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RECRUITER, THE

In the Sundance lab documentary The Recruiter (formerly called American Soldier), we follow the Army’s top recruiter as he works the halls of high schools in Houma, Louisiana. He wows the kids with his GI Joe posture and pictures of himself in combat, he leads the kids through the recruitment process and along the way we get to know a few of these kids and the home life that drove them into his arms. At a party Friday night two young filmmakers, one from Japan and one from France, asked me if the film was paid for by the US Army. They wanted to know why Sundance was taking money from the US Army to make a propaganda film. They were very confused. I did my best to try and explain to them the values of ‘brilliantly defying partisanship’ as it’s described in the film guide blurb. I told them that in America these days there is a movement called Centerism which holds as its main principals that in order for a message or position to be relevent and effective it needs to not be seen as coming from one side or the other. I explained how the Left feels that the Center is the only way to reach people with their message. But at what cost? This is a film that wants the audience to ‘decide for itself’ about the current state of our young Army. Yet what is the value of making a film which could be used as a US Army promotional industrial recruiting tool?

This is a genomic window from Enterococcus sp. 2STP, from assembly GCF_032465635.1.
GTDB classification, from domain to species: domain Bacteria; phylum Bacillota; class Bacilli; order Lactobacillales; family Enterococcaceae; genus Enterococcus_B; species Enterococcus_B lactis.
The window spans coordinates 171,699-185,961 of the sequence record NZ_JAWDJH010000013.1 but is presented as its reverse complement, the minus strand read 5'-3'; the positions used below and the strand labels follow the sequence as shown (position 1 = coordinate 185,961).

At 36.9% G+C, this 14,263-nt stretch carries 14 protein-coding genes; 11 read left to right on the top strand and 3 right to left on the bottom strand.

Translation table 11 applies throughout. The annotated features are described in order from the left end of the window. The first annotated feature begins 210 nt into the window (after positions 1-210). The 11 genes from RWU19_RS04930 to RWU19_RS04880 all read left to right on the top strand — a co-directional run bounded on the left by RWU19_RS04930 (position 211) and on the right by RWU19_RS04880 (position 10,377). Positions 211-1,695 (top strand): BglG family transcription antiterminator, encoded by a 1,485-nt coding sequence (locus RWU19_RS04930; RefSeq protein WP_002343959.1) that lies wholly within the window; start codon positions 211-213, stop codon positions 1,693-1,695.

The only really harsh aspect that the film confronts is the potential for the kids to get killed or maimed. The film allows the Recruiters statements like “the US Army is your family and will always be there for you” go unchallenged. I wonder if the filmmakers went to talk to some local Vets what they would say about that statement? What about all the Vets who the US Army says don’t deserve treatment for their nightmares and sudden lack of ambition upon returning from war? Letting this Recruiter’s statement go unchallenged may be the director’s way of saying she is presenting an unbiased view of the Recruiter’s job, and that if she looked into the local homeless encampment and found some angry former recruits, she’d be forcing her leftist position onto the film. I tried to explain to the confused young foreigners that such a scene would brand the film as ‘liberally biased.’ The students looked at each other. I obviously had failed to sell them on the benefits of Centerism.

“I thought docs were supposed to be about showing the truth, not taking a safe political stance,” one of them said. “Welcome to the world of American Indie filmmaking,” was the only way I could respond.

— Mike S. Ryan

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Mike is a New York City native who hasn't left the city, despite the city having left long ago. He was lucky enough to catch the final hurrah of NYC's film rep theaters in the mid '80s by working as projectionist and co-programmer at Bleecker Street cinema. He still prefers the analog experience of light passing through celluloid, vinyl records and conversation eye-to-eye. When he's not out of town producing a film he can be found lurking in the basement of Cinema Village or yelling at the old codgers at MoMA to stop snoring. Mike has produced many award winning films including JUNEBUG, FORTY SHADES OF BLUE, PALINDROMES, OLD JOY, MEEK'S CUTOFF and recently THINK OF ME, THE COMEDY and THE TURIN HORSE.

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